Do you like to use cannabis before or while you make art, compose music, write or do crafts? Plenty of people believe that using cannabis unlocks a deeper level of creativity for artists, writers and musicians. In fact, according to one study published in Drug and Alcohol Review, as many as 50 percent of cannabis users self-report feeling more creative after using marijuana.
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But does cannabis really make you more creative or does it just make you think that you’re more creative? Maybe it is just that the people who prefer marijuana tend to also be more creative, implying that the relationship between cannabis and creativity is more one of correlation than causation? Various studies suggest that, while low doses of cannabis may enhance creativity, some of the creativity boost attributed to cannabis may instead be a reflection of the users’ core personality traits.
What is creativity?
When researchers look at how cannabis affects creativity, they’re primarily looking at how its use affects the two different kinds of creative thinking: divergent thinking and convergent thinking. Divergent thinking is the same kind of process that is used during brainstorming; it involves coming up with many possible solutions to a problem or generating many new ideas. Divergent thinking peaks when dopamine levels are higher.
Convergent thinking, on the other hand, involves choosing the best solution or idea from a group. For example, when you take a multiple-choice test, you’re using convergent thinking to choose the best answer; when you finish a brainstorming session and settle on an idea to put into practice, you’re also using convergent thinking. Convergent thinking peaks when dopamine levels are lower. Because cannabis use boosts dopamine levels, users are more likely to experience increases in divergent thinking while under the influence.
Low doses of cannabis may boost creativity
So, does using cannabis boost either of these types of creative thinking? The question of whether cannabis can really make you more creative is perhaps second only to ‘how long does marijuana stay in your system‘ in cannabis-related Google searches. According to one study that was performed at Leiden University in the Netherlands and published in the journal Psychopharmacology, low doses of THC can boost divergent thinking.
Researchers assigned the participants of the study to one of three groups for the experiment: low-dose THC, high-dose THC and placebo. The participants were all regular users, defined as having used cannabis at least four times a week for the previous two years. The low-dose users were asked to take 5.5 mg of 19 percent THC during the experiment period, while the high-dose users were asked to consume 22 mg of 19 percent THC during the same period.
The results suggested that users in the low-dose group did experience some increased divergent thinking levels, including originality, fluency and flexibility. However, the high-dose users not only didn’t experience a creative benefit but actually experienced lower levels of divergent thinking than even the control group.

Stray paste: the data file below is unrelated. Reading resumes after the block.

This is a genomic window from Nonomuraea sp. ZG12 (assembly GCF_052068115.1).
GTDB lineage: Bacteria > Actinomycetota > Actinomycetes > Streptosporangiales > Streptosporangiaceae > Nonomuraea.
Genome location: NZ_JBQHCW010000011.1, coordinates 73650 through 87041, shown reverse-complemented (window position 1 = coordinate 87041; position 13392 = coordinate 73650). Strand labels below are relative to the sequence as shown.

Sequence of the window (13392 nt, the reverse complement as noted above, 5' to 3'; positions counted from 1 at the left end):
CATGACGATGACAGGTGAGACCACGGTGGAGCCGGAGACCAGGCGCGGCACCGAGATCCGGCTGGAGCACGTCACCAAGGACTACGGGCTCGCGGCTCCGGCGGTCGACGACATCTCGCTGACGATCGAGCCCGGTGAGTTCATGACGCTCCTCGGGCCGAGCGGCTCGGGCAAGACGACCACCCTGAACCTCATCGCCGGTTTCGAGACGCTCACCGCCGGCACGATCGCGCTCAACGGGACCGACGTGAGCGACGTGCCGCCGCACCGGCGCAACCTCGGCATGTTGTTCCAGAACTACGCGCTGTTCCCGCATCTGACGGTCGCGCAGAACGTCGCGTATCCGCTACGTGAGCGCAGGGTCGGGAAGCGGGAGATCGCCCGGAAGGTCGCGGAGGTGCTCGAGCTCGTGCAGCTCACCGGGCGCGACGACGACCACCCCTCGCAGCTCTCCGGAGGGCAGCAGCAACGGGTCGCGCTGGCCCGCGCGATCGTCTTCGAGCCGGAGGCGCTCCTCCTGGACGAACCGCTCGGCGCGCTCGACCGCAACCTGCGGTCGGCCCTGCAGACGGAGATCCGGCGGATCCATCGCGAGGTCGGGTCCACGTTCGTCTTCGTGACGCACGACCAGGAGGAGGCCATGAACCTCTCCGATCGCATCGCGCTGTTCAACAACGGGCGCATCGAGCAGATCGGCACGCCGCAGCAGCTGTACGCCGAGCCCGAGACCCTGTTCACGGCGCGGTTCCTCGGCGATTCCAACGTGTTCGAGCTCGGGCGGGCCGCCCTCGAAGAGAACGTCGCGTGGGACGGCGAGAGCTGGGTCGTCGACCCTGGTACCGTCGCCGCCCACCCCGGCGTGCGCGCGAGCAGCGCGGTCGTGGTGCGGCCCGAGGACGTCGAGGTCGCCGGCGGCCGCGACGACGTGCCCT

However, another study from University College London found that individuals who scored lower on creativity assessments when sober demonstrated much greater increases in creativity after cannabis use; in fact, the researchers found the cannabis served as a creativity equaliser, bringing those with naturally low creativity up to the same level as those who score well on creativity assessments when sober.
So, if you’re someone who’s not normally very creative, or if you’re facing a creative block, using some cannabis may improve your creativity substantially, but if you’re already very creative, you’ll get much less of a boost.
Creative people may be more likely to use cannabis
That being said, perhaps all these great artists, musicians, writers, scientists and thinkers use cannabis don’t use cannabis because it makes them more creative — perhaps creative people are just more drawn to cannabis. A Washington State University study involving 412 cannabis users and 309 non-users found that cannabis users identified themselves as being more creative, although they notably did not have significantly more recognised creative achievements under their belts when compared to non-users.
Researchers used a battery of psychological tests to determine whether cannabis users were more creative than non-users, and whether that difference could be attributed to the cannabis use itself. The study found that cannabis users had better convergent thinking, or problem-solving, skills than non-users, although it’s important to note that the participants weren’t high when they were assessed.
However, the study author Emily LaFrance believes that it’s not cannabis use itself that makes cannabis users more creative but that the same personality traits that lead them to use cannabis also contribute to higher levels of creativity. Specifically, LaFrance believes that most cannabis users’ openness to new experiences and extroversion contributes to their heightened creativity when compared to non-cannabis users.
So, if you’re looking for a way to unlock your creative potential, using a little marijuana certainly can’t hurt, especially if you’re not usually very creative or if you’re struggling with a creative block. But, while cannabis may inspire many creatives, it’s certainly not the only path to originality — and it might be a better tool for brainstorming than for polishing a finished piece.